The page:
You won't do research into a company unless they respond to your marketing efforts and want to set up a time to talk. You won't send gifts unless they show interest. Your emails will be more general and less personalized. You're basically generating brand awareness and trying to educate your contact list — and hope that some of them are interested in learning more. Many won't respond or engage with your materials because they never asked to be contacted in the first place. Email sales sequences have become white noise and often just get deleted unread or marked as spam.
True ABM is about marketing to predetermined, high-quality leads that have a good probably of closing... and this isn't it. One-t0-Many ABM doesn't have the effect that highly-tailored ABM does, but it can be a good approach if you need a lot of new leads and have enough SDRs to call a large number of prospects.
Example: If you worked for a marketing agency... you probably wouldn't use this method because marketing to hundreds of accounts typically isn't a good idea if you offer a service. One-to-Many is better suited for businesses that offer a B2B product. Even though this method is much less effective (akin to cold calling), it can be a way to generate leads that are more qualified.
What makes ABM special
Clients are often concerned with lead generation but forget that there’s a balance between quantity and quality — and ABM is about marketing to a carefully-selected handful of high-quality leads. Quantity isn’t the point of ABM. Instead, you’re predetermining highly-qualified leads who have the best potential to become your future customers/clients. And no matter how amazing your product or service is, solving your prospect's problems and building their trust is what seals the deal in B2B.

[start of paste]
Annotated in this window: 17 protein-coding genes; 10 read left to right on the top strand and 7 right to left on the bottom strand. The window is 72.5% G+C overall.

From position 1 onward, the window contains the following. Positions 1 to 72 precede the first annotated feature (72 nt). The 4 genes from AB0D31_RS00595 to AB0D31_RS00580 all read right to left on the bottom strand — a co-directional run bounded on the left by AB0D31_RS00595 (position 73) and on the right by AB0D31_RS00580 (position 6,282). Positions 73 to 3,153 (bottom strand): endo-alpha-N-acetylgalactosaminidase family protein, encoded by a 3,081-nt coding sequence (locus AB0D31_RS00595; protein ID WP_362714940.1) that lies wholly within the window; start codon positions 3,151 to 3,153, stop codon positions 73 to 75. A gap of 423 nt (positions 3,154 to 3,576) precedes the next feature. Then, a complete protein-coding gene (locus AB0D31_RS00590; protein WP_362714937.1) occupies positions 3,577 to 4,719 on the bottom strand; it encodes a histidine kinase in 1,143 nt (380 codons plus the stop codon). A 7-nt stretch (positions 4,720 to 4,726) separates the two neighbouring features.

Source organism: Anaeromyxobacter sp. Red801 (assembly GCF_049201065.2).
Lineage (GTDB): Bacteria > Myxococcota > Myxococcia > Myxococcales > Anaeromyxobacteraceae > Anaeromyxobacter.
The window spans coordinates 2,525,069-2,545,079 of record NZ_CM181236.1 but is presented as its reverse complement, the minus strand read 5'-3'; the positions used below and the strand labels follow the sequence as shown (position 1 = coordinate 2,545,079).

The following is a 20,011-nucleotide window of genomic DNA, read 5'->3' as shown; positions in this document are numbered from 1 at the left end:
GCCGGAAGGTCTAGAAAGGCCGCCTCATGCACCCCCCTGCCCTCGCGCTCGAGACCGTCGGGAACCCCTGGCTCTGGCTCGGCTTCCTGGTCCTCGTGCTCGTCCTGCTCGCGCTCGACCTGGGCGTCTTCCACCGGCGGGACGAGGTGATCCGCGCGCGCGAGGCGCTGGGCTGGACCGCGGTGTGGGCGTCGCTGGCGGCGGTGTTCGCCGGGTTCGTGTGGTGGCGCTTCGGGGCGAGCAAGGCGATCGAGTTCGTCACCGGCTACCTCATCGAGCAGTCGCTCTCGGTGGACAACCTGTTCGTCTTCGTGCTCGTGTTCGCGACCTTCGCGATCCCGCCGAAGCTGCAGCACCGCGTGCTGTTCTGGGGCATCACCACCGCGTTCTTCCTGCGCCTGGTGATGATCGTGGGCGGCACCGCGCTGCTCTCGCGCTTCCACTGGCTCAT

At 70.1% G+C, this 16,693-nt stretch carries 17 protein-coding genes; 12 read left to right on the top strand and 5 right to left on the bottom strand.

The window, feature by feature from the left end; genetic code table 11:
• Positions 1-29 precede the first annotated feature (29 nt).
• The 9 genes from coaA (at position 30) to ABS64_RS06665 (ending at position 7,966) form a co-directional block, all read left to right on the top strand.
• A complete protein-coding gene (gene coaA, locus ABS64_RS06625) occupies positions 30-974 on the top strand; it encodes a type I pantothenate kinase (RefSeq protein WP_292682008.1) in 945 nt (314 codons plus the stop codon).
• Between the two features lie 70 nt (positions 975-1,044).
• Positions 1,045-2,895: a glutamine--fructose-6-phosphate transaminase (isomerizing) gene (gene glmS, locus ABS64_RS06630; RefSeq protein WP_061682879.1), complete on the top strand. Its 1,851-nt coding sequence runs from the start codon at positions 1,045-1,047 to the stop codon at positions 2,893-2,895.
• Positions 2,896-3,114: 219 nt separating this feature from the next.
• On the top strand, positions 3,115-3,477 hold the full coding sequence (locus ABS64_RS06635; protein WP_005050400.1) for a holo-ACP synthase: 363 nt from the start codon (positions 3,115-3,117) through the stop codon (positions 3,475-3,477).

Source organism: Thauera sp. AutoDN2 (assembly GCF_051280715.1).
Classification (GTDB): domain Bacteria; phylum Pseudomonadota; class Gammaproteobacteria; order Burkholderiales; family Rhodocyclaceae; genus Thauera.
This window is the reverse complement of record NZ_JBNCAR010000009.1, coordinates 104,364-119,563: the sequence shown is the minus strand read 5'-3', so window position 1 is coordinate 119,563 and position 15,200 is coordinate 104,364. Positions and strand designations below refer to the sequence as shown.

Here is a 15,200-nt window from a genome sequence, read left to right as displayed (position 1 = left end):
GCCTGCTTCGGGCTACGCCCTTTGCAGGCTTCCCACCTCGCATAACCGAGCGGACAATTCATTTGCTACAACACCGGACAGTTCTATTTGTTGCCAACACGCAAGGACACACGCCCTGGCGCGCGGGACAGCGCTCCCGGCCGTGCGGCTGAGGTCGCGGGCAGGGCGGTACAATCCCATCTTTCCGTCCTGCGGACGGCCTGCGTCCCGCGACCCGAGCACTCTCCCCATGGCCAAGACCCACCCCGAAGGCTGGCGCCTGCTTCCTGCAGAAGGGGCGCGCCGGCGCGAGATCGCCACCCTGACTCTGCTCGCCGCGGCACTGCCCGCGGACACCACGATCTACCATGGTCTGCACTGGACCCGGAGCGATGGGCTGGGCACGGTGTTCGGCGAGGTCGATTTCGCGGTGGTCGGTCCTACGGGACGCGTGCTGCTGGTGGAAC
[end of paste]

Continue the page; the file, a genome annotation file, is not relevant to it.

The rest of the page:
At the heart of ABM is the concept of making marketing truly unique and personal. ABM is not a large-scale tactic that can be set and forgotten about. It's an individualized approach to reaching your ideal customers in a genuine way.
Which type of ABM should you choose?
So, what's the best type of ABM? Just as every account is unique, every company that runs ABM campaigns has a unique set of needs and tactics that work best for them and the specific accounts they're targeting. The safest route is likely going to be One-to-Few, but focusing on just one big, highly-qualified fish can pay off, and casting a wide net can help bring a lot of leads into the top of your sales funnel. It just depends on what you're trying to achieve.
The moment you try to nail down the "one true way" to practice ABM is the moment you lose sight of what makes ABM special. So no, I can't tell you which type is best — that's something specific to you, your goals, and your future customers. But I hope you've found this article helpful for understanding the intent of ABM and its different forms.
If you'd like to learn more about ABM tactics and talk about which type might be best for your business, you can always schedule a quick conversation with one of our ABM experts.
Not ready to talk? Visit our website to learn more about our account-based marketing services.